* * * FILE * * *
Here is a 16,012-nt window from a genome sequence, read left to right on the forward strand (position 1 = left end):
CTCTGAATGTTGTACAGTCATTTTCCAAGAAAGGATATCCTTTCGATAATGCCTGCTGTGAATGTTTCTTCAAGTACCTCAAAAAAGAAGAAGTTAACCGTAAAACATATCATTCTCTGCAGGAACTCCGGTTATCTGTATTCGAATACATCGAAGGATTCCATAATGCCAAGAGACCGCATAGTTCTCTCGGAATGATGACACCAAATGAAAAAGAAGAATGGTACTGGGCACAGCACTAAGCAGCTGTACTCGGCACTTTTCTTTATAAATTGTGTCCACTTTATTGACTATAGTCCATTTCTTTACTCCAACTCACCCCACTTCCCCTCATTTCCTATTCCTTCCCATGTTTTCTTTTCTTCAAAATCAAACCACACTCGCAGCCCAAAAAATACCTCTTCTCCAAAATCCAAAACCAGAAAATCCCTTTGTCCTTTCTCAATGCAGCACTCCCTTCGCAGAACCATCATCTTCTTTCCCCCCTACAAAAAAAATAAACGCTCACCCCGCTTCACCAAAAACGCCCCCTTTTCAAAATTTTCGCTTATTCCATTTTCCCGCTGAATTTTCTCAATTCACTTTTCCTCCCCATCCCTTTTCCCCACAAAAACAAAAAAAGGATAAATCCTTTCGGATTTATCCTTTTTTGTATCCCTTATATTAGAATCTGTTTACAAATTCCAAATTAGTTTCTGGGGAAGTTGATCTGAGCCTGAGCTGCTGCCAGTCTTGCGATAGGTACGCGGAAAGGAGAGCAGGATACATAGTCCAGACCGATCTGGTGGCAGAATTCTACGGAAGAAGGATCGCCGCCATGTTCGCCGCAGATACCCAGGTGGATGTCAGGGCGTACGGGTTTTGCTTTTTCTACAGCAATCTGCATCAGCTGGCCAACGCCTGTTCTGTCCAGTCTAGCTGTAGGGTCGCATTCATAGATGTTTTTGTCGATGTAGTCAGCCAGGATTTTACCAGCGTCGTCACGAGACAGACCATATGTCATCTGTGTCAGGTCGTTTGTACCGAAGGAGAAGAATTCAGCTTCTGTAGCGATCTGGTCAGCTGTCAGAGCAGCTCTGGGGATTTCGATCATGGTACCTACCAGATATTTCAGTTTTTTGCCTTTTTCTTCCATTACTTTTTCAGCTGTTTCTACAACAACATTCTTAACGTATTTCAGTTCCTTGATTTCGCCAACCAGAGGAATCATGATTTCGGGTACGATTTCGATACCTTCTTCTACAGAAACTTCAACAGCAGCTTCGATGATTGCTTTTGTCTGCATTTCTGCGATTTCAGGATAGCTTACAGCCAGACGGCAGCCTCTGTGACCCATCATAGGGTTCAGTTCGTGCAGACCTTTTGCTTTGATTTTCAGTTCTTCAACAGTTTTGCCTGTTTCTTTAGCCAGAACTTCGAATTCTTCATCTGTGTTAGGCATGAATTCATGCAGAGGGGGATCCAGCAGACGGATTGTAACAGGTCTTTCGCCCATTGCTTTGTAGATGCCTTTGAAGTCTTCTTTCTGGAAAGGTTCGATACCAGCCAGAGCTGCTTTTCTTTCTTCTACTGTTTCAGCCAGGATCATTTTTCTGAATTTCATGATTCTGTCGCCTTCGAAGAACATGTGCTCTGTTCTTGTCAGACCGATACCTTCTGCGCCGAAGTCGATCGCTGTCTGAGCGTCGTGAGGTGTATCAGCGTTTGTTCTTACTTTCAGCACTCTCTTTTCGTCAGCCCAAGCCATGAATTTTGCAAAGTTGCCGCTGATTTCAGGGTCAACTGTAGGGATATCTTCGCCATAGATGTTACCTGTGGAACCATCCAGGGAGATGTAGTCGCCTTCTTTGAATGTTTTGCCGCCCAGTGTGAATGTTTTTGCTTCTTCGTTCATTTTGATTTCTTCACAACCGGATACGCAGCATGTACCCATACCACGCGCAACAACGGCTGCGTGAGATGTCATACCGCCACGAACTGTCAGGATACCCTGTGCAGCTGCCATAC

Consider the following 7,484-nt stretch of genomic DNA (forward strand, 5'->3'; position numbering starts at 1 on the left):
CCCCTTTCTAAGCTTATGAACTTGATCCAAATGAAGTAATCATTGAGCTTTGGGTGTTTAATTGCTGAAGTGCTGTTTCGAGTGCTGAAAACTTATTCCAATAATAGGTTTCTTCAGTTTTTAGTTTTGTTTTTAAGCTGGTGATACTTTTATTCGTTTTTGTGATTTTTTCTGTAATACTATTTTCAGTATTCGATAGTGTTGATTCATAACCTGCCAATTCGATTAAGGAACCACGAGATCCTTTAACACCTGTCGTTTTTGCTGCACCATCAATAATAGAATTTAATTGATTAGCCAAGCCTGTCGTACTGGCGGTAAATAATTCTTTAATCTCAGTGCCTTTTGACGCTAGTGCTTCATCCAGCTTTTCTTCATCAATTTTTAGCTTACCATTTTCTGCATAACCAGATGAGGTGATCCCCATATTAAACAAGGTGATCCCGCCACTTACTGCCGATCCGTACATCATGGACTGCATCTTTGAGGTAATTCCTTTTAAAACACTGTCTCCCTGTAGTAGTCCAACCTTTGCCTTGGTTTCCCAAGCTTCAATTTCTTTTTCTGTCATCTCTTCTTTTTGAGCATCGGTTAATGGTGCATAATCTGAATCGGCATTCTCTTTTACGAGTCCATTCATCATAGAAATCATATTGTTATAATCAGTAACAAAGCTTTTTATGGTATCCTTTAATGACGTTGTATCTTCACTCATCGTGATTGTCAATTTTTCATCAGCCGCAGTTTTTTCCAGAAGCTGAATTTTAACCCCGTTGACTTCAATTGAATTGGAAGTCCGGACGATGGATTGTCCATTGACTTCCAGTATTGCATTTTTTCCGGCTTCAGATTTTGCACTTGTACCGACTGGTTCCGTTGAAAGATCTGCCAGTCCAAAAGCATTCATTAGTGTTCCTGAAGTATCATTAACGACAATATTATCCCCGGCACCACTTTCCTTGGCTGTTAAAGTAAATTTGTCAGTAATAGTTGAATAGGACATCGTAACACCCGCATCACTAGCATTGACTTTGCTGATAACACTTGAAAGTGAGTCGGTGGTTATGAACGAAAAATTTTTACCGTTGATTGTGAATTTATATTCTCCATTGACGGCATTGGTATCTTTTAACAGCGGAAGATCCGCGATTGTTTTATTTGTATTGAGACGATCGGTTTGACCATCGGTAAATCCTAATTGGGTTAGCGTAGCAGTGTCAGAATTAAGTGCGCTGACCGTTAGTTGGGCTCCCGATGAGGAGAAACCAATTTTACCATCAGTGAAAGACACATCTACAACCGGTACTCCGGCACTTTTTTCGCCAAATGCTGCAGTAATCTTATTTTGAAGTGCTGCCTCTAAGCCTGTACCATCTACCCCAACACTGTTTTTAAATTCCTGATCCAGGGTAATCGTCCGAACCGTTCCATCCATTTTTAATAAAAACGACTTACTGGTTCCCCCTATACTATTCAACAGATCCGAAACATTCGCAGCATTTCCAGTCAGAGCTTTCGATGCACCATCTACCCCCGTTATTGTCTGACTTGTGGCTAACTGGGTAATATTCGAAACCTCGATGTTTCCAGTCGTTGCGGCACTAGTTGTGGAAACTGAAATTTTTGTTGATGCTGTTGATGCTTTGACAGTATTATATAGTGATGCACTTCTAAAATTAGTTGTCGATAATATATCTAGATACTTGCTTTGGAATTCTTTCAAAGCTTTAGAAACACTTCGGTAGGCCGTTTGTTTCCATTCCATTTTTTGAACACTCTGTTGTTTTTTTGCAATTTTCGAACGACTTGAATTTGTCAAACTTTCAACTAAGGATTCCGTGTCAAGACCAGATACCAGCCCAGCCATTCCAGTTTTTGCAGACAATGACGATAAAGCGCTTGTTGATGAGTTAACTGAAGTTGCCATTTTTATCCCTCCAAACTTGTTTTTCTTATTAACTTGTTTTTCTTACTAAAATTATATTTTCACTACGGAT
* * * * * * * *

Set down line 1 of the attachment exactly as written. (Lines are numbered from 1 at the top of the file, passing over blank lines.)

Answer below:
Here is a 16,012-nt window from a genome sequence, read left to right on the forward strand (position 1 = left end):